Posted on Monday, December 31, 2012
in Emotional, Relational, Social, Spiritual, Values
You freely admit it. You’re a social guy. It doesn’t matter where the action is—you want to be in on it. Who wouldn’t want to hang out with his best buddies on a Saturday night?
On this particular Saturday night, however, there’s a problem. Your parents are out of town for the night, and you promised you’d stay home. Alone. As in you, yourself, and the family goldfish.
But then Drew calls. The movie’s over, and the guys are looking for a place to chill. Nothing wild, just to hang out, play some Xbox, unwind. You know you should say no. You gave your word. But Drew can be persuasive, and he knows your parents are gone. Before you know it, you’ve invited five guys over.
Well, you think, what’s the harm? It’ll be fun. My parents won’t know the difference.
Of course, when the guys arrive, it’s not five people piling out of the cars but ten, a few of them girls. You have second thoughts, but you let them in anyway.
And it is fun. Jake tells a few jokes that get everybody going. Brandon does his always-hilarious impression of the school principal. Then Drew gives you the thumbs-up. You’ve just earned the top score on his social meter.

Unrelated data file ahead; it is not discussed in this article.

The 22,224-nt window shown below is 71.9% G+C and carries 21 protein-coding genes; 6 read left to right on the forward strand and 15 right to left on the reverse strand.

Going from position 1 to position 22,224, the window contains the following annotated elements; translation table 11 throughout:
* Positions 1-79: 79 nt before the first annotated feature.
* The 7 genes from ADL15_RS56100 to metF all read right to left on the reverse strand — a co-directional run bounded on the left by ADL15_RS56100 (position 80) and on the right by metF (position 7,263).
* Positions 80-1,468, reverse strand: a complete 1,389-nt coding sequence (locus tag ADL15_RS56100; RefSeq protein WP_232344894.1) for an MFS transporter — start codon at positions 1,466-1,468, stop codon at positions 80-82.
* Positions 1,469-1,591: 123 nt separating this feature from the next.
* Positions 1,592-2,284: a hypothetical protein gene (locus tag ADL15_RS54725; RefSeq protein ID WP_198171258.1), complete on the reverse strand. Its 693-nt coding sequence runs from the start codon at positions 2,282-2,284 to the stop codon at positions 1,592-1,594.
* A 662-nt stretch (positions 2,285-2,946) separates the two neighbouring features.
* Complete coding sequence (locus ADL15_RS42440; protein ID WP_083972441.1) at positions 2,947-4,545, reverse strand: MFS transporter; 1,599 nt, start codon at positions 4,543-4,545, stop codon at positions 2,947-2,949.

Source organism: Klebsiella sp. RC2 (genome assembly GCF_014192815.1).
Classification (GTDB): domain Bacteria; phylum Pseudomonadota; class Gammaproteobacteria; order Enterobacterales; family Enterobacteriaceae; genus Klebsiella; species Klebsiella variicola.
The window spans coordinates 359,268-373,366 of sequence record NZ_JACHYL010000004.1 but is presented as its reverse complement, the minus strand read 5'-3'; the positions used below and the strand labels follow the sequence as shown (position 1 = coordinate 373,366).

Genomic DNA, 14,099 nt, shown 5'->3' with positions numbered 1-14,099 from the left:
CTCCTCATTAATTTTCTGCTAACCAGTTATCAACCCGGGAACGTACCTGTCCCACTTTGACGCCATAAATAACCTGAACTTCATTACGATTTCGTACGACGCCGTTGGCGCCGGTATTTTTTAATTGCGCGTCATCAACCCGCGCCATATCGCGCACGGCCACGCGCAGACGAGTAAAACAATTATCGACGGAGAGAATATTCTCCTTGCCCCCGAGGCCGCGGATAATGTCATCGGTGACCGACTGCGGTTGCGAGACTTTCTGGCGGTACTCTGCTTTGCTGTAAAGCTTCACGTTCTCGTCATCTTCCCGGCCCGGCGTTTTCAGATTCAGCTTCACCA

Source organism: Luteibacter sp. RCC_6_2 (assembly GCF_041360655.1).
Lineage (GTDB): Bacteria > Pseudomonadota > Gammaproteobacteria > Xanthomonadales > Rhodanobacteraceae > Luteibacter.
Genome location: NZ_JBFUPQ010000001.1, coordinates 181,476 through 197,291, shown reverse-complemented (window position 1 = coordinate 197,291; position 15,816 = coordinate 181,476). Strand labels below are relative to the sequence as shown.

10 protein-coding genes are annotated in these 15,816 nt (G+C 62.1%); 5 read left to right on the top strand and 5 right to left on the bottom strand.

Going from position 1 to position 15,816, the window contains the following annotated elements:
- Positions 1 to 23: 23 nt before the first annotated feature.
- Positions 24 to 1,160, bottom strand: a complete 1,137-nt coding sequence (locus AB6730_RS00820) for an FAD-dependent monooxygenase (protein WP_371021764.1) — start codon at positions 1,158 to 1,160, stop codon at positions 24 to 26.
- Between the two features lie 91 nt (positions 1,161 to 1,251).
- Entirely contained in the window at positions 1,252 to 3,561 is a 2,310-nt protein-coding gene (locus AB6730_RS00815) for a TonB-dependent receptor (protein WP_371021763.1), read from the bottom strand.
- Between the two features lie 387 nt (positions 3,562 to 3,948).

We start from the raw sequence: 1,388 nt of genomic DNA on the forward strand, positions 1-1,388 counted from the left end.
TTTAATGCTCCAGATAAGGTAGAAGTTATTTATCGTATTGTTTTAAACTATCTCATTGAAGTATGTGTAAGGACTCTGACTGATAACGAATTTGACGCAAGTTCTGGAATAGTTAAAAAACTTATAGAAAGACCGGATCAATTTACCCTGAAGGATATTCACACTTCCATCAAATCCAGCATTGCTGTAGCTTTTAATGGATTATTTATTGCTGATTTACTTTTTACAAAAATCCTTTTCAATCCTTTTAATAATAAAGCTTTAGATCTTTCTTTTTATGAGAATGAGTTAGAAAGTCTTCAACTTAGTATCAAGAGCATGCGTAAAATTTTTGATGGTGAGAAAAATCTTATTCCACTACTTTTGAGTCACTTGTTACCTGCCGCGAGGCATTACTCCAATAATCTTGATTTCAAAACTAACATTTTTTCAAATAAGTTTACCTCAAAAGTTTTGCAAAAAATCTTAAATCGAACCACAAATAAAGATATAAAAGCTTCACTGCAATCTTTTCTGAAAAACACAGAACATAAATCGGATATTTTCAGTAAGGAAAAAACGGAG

Now it’s your turn to take center stage. You start the story of your climb up Mount Rainier last summer, the one where your partner slipped and you had to pull him back to safety. You build the suspense. You’re getting to the good part. You can see that a couple of the girls are leaning forward, waiting to hear what happened.
This, you think, is turning into a great party.
Which is exactly when it happens. Headlights in the driveway. Car doors slamming. Front door opening.
Your parents are home early.
Your spirits drop faster than your buddy on Mount Rainier. There are disappointed looks and angry words from your parents. But the worst part? Drew’s muffled laugh as he walks out the door, shaking his head. Your score has just dropped from ten to zero.
I’ve been there. We all have. Sooner or later, we all get caught in the act. It’s been going on forever. It happened even when Jesus walked the earth.
From Wild Grace by Max Lucado and James Lund.